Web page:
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by Kara Furlong | Jun. 19, 2013, 12:34 PM
UPDATE, Aug. 20: On Aug. 2, the hands were removed from the Kirkland Hall tower clock and shipped to Verdin Bells & Clocks in Cincinnati,Ohio, to be retrofitted for a new shaft. Since the job is a custom build and the hands were in worse shape than expected, Verdin was unable to meet its estimated completion date of Aug. 15, reports Plant Operations facilities manager Paul Young. The new estimated date for completion is “sometime in September,” according to Verdin officials.
“I will continue to be in constant contact with the Verdin company to stress the importance of the clock to the Vanderbilt community,” Young said. “The clock will continue to ring. I want to thank everyone in the Vanderbilt community for their patience in this matter.”
Original story posted June 19, 2013:
Eagle-eyed observers and those used to telling time by a campus landmark were the first to notice that something was amiss.
The clock atop Kirkland Hall’s tower stopped keeping time last week. Until then, the clock’s motor, installed in 1966, had run continuously for nearly half a century, according to Paul Young, facilities manager in Plant Operations and the clock’s caretaker for the past 37 years.
The problem—quite simply—is age, said Young, who refers to the motor and gears that power the clock as its “heart.”
“The clock has what we call a sewing machine motor—it’s a little bitty motor attached to a lot of gears,” he said. “These gears have been turning 24/7, and it’s to the point where they’ve just worn down.”
For now, Young has set the hands at 12 o’clock. The bell, which is powered by a separate electronic mechanism—what Young calls the clock’s “brain”—continues to ring on the hour. His next step is to consult with Verdin Bells & Clocks of Cincinnati, Ohio, which installed the Kirkland clock in 1966, as well as similar companies.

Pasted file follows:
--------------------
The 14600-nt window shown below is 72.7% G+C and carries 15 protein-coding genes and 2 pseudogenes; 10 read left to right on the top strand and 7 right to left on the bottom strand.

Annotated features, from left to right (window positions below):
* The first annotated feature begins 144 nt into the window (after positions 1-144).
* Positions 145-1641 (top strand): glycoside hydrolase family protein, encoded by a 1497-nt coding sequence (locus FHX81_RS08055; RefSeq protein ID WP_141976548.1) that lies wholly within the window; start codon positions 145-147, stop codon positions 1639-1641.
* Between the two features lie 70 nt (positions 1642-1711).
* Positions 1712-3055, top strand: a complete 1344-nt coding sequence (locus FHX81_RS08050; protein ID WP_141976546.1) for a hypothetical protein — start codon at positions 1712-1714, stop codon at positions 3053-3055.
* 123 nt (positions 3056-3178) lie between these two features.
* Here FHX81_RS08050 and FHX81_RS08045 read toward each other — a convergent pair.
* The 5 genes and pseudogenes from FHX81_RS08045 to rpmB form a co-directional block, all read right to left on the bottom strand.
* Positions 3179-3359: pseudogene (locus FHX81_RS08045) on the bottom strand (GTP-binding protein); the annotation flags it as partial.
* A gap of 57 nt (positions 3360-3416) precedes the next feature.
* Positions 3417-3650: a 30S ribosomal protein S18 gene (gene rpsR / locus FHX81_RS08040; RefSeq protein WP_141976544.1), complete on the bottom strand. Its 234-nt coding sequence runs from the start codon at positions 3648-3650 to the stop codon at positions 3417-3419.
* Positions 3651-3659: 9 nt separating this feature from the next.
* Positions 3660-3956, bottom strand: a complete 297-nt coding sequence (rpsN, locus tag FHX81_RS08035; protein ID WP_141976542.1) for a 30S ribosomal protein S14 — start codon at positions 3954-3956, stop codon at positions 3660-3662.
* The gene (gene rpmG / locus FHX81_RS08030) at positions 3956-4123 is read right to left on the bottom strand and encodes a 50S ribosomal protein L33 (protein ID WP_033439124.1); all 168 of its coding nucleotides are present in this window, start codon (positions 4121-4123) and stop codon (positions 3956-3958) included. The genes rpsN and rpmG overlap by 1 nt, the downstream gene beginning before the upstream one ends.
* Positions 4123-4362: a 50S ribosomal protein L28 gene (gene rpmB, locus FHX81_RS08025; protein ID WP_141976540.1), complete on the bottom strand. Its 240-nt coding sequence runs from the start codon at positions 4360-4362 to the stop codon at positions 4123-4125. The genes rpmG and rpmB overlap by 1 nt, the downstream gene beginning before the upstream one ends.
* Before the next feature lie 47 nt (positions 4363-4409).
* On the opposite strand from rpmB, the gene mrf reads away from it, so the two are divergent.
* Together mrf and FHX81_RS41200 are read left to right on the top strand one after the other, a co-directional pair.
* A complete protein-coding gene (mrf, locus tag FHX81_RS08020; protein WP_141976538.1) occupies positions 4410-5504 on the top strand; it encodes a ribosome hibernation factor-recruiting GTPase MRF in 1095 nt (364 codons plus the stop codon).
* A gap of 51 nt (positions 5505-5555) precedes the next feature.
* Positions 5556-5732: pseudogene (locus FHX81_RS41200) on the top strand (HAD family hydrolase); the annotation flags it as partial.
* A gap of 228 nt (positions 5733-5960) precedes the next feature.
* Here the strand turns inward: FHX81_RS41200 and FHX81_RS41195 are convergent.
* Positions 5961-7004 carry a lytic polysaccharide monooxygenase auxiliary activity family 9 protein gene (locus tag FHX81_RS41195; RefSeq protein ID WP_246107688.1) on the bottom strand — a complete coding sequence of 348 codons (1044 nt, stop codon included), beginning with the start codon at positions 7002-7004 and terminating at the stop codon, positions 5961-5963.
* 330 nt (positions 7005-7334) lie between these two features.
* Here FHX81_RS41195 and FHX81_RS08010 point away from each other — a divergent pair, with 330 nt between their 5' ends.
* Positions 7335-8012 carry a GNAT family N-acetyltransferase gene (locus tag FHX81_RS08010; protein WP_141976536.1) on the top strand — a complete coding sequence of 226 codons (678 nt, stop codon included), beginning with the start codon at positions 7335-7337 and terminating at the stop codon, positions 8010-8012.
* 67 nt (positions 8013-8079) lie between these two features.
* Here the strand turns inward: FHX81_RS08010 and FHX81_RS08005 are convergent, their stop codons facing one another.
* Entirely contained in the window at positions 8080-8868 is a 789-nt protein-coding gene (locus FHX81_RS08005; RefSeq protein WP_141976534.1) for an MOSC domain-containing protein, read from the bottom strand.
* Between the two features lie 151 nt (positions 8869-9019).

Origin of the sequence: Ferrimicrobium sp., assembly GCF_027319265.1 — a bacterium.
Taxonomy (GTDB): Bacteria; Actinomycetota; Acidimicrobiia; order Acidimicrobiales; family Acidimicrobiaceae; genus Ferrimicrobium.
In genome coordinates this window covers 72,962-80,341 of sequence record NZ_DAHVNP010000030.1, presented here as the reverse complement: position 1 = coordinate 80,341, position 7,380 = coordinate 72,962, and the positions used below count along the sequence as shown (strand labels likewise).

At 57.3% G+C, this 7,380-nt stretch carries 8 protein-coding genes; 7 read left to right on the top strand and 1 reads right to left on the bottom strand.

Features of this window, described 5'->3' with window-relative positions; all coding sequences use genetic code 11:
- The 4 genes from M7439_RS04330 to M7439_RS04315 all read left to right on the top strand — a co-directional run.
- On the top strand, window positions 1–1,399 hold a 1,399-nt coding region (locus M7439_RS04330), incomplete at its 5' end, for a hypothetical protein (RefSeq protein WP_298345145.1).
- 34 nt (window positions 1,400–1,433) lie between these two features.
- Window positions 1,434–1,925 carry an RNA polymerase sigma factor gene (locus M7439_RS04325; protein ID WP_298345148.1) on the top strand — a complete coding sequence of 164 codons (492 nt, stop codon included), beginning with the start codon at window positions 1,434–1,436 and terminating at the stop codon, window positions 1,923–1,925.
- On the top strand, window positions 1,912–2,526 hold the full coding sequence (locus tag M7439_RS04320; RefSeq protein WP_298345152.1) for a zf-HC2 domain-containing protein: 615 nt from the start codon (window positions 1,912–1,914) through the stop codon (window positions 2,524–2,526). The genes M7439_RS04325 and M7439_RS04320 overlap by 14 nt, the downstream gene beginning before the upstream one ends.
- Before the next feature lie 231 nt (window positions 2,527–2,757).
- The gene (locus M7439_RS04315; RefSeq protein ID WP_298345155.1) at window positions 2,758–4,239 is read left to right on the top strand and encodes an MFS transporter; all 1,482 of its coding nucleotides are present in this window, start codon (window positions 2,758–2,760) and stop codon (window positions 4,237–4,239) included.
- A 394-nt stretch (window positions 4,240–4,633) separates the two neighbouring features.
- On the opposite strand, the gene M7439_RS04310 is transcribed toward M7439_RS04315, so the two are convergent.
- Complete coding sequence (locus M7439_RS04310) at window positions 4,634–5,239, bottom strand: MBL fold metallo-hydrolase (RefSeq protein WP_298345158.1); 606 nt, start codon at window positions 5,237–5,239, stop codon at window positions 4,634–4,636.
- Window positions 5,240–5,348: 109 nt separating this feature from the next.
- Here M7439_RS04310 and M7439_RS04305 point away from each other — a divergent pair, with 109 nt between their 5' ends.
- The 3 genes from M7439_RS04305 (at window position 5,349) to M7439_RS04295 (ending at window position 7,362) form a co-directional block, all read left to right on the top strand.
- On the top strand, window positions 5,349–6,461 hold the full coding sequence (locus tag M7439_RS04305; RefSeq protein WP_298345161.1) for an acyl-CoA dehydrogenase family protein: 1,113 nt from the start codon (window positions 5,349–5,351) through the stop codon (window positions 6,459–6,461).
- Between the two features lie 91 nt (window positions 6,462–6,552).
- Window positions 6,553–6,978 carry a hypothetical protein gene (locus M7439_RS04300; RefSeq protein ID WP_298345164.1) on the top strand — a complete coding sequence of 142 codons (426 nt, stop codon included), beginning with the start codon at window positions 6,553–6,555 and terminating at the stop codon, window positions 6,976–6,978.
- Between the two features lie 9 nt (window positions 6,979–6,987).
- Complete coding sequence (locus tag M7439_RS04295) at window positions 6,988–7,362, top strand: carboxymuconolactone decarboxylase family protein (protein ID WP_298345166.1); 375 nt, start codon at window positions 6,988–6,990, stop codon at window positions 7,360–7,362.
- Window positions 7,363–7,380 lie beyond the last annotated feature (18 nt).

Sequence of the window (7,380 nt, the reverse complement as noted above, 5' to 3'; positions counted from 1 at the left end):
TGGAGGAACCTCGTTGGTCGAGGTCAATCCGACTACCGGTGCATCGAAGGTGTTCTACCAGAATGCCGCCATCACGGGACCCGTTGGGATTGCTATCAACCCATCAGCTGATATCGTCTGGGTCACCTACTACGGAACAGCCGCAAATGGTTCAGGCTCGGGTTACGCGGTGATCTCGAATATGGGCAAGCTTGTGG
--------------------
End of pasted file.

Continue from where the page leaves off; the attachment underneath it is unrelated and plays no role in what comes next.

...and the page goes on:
“It may be to the point where we have to give the clock a whole new heart,” Young said. That would include replacing the worn gears if they’re still available, or fabricating new ones.
Today’s four-faced clock in the Kirkland tower is not the first. When the building—then called Old Main and boasting a pair of matching towers—burned in a devastating fire in 1905, the original clock was destroyed. “The beloved clock in the south tower was engulfed in flames but survived just to the noon hour, struck a desperate 30 times, and then fell into the rubble,” wrote Paul Conkin, Distinguished Professor of History, Emeritus, in Gone with the Ivy, his 1985 history of Vanderbilt.
During reconstruction of the building, only the south tower was rebuilt. The children of Vanderbilt faculty who lived on campus organized a fundraising effort to replace the clock’s bell, which bears the inscription: “Gift of the children of Vanderbilt University—1906—Ring in the Nobler Mode of Life.”
As the clock’s faithful caretaker, Young is one of few people to lay eyes on the inscription over the years.
“When I came to Vanderbilt, a gentleman I worked with was the caretaker of the clock, and I became his apprentice,” he explained. “I started out in the electrical department of the university, and it was the job of the electrical department to maintain the clock.”
Young is now a facilities manager for another area of campus. “Kirkland is not one of the buildings that I oversee, but since I have a history with the clock and know it well, they’ve just left the clock portion of Kirkland to me,” he said. Young is now teaching the current electrician for Kirkland Hall the ways of the clock.
One requirement of the job is accessing the clock. By Young’s count, it’s 108 steps from Kirkland’s basement to its main roof, from which the tower rises. It’s 94 steps up the tower to the bell’s location, and another 32 from the bell to the tower’s top.
The clock usually doesn’t require much maintenance, Young said. The gears are oiled about once a year. The mechanism that sounds the bell was updated and replaced in 2006. Young also manually rings the bell as part of memorial observances, as he did last December when the bell was rung 26 times for the victims of the Newtown, Conn., shootings a week after the tragedy.
Young isn’t sure when the clock will be running again. Companies that service such clocks are increasingly rare, and he wants to consult with several to find the best solution. He plans to exercise the same patience that he has shown the Kirkland clock for nearly four decades.
“I’ve babied it,” he said. “I’ve told the young guy who’s helping me now, ‘You’ve got to know this stuff. This is going to be yours.’ ”
Kara Furlong, (615) 322-NEWS
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